The podcast that started as rumors and evolved into one of the most captivating examinations of our country’s criminal justice system came to a finale last night in front of a live audience at Playhouse Square’s State Theatre.
In partnership with Ideastream, the City Club of Cleveland’s Dan Moulthrop moderated a panel and Q&A session with Serial hosts and producers Sarah Koenig and Emmanuel Dzotsi. The Dec. 15 conversation, Behind The Scenes Of Serial Season 3, lasted about an hour-and-a-half and ranged from a peek at clips and episodes that were eventually cut to reflections on topics discussed in the podcast to their reporting tactics. At this point, there is no plan to release audio from the event.
Here are a few takeaways from the conversation.
We'd Like A Director's Cut, Please.
Each episode of Serial starts with what the hosts and producers call a “top,” which is the intro you hear prior to the “This Is Serial ... ” opening. To kick off the night, Koenig read and played clips from an abandoned episode top featuring Judge Ronald Adrine, who retired in January after 36 years on the Cleveland Municipal Court. In it, the renowned judge discusses his annual proctoring of a class in Columbus for new judges. The class, most recently called “Access To Justice and Fairness in the Courts,” is designed to help judges understand and confront the inherent biases they bring to the bench. “[This] is a more palatable and less accurate title than say, ‘Surprise You’re a Bigot,’” says Koenig. The piece highlighted the delicacy with which race is discussed within the courts — even in the venues created to do that exact thing. For example, Adrine experienced “real significant push back” when he taught from Michelle Alexander’s book The New Jim Crow, which caused rooms of mostly white judges to “ice over.” From then on, he was forced to tiptoe to a “sweet spot” in his examples of implicit bias. “They took it as I was trying to say that they’ve been part of a racist institution, and I’m not really trying to say that the institution is racist necessarily,” said Adrine in a recording from his interview with Koenig. “But I am saying it’s racial, and if you don’t understand that you don’t understand anything. ... Look who’s coming through the door here.” To Koenig, it highlighted the large swath of people in the justice center who “don’t believe [racial bias] is a problem” and who “don’t believe in the term mass incarceration.” The episode with Judge Adrine was originally slated to be Episode 3, which instead started with a meeting of the Cleveland Community Police Commission attended by Samaria Rice and followed the 2016 arrest of Emirius Spencer in Euclid.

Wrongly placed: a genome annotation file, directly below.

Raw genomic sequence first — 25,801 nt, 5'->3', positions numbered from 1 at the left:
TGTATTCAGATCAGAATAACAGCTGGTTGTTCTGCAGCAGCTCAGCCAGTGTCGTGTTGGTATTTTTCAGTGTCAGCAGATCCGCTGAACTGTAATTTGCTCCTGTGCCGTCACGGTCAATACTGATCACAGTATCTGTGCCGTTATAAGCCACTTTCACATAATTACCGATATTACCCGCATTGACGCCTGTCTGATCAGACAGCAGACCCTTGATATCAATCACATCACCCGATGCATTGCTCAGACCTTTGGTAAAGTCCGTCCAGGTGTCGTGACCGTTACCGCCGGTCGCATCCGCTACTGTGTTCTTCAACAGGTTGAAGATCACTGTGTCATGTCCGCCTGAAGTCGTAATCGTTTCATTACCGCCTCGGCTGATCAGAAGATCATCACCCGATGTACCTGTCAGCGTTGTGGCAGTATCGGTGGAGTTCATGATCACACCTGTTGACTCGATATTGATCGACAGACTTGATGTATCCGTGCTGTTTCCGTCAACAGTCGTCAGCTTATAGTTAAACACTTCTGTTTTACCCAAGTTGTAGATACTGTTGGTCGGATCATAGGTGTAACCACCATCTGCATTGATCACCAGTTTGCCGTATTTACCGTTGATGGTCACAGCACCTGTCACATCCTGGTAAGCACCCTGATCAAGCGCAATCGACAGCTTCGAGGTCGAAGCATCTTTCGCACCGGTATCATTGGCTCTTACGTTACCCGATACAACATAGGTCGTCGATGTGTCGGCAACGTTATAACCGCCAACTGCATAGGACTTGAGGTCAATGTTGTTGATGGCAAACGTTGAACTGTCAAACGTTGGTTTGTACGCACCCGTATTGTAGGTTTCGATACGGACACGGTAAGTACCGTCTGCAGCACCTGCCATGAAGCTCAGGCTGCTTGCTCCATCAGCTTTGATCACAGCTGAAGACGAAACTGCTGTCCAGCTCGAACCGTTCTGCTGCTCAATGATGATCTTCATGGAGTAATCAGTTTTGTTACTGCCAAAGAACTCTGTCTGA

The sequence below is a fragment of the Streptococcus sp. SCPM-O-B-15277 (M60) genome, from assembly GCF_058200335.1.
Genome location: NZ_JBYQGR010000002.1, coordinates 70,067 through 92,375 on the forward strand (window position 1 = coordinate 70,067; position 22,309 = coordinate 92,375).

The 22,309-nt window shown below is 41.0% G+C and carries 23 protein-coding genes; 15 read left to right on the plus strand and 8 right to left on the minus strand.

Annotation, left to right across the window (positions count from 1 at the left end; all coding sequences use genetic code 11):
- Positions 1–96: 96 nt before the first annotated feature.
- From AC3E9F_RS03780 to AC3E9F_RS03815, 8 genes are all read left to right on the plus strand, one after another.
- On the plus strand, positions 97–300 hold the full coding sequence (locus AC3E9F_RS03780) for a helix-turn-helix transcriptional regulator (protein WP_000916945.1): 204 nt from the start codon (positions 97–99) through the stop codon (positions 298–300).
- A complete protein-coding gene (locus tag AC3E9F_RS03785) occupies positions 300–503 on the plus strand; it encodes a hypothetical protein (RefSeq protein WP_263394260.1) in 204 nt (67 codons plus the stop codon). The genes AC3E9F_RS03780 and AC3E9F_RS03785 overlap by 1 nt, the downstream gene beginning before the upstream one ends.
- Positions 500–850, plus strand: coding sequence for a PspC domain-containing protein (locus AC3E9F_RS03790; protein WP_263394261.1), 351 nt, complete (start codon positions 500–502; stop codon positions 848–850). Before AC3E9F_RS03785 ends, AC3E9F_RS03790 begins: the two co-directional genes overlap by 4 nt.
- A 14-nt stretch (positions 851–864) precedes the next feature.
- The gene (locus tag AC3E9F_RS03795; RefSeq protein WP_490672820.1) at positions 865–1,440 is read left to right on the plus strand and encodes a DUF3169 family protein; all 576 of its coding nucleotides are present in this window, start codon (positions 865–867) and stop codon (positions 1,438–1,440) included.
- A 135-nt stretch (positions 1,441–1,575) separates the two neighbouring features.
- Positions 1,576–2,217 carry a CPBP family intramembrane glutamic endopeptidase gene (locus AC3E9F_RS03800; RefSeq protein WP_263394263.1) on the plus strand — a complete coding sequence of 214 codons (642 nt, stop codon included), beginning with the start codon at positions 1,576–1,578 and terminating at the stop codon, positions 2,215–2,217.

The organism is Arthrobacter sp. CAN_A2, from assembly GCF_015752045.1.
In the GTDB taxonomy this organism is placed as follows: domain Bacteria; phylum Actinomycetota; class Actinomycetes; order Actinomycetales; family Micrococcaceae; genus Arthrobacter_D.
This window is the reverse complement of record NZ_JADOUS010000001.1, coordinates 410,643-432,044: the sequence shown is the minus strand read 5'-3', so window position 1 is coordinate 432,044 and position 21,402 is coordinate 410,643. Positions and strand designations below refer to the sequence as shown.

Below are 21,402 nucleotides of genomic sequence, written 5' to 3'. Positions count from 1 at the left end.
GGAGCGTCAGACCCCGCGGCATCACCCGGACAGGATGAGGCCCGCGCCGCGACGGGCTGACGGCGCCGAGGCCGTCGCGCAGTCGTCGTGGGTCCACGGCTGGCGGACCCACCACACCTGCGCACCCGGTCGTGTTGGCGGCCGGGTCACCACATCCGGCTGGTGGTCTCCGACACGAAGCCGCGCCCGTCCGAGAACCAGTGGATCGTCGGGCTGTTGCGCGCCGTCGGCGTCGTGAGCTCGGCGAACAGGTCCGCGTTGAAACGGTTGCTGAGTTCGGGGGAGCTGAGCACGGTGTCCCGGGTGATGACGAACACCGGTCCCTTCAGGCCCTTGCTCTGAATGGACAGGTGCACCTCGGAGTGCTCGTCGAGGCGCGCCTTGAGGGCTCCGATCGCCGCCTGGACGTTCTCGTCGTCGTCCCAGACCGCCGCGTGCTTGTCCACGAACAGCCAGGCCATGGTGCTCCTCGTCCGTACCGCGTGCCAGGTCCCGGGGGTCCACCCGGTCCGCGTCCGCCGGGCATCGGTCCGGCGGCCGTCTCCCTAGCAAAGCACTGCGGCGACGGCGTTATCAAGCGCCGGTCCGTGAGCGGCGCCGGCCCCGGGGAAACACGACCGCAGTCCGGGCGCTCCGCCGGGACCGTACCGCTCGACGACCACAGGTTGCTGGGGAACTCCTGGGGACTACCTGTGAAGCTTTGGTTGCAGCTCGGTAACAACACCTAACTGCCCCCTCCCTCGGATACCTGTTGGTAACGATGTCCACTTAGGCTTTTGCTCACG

The Cutting Room Floor Is Cluttered.